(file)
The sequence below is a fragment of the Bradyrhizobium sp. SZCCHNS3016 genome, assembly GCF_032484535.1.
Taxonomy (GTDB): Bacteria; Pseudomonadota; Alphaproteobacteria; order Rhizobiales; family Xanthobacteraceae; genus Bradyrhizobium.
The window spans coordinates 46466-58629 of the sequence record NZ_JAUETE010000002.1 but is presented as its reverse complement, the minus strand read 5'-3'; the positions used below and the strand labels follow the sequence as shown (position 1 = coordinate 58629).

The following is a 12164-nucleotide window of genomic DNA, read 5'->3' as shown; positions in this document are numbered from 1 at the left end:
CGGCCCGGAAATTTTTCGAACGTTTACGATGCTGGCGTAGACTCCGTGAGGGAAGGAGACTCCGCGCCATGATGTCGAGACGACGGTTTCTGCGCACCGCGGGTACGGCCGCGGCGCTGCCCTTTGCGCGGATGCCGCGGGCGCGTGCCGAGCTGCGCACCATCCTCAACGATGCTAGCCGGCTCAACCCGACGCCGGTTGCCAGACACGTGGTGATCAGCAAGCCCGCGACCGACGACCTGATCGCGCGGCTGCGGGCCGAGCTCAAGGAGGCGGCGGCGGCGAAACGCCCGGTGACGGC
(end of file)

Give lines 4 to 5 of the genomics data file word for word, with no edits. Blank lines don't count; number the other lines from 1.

The following is a 12164-nucleotide window of genomic DNA, read 5'->3' as shown; positions in this document are numbered from 1 at the left end:
CGGCCCGGAAATTTTTCGAACGTTTACGATGCTGGCGTAGACTCCGTGAGGGAAGGAGACTCCGCGCCATGATGTCGAGACGACGGTTTCTGCGCACCGCGGGTACGGCCGCGGCGCTGCCCTTTGCGCGGATGCCGCGGGCGCGTGCCGAGCTGCGCACCATCCTCAACGATGCTAGCCGGCTCAACCCGACGCCGGTTGCCAGACACGTGGTGATCAGCAAGCCCGCGACCGACGACCTGATCGCGCGGCTGCGGGCCGAGCTCAAGGAGGCGGCGGCGGCGAAACGCCCGGTGACGGC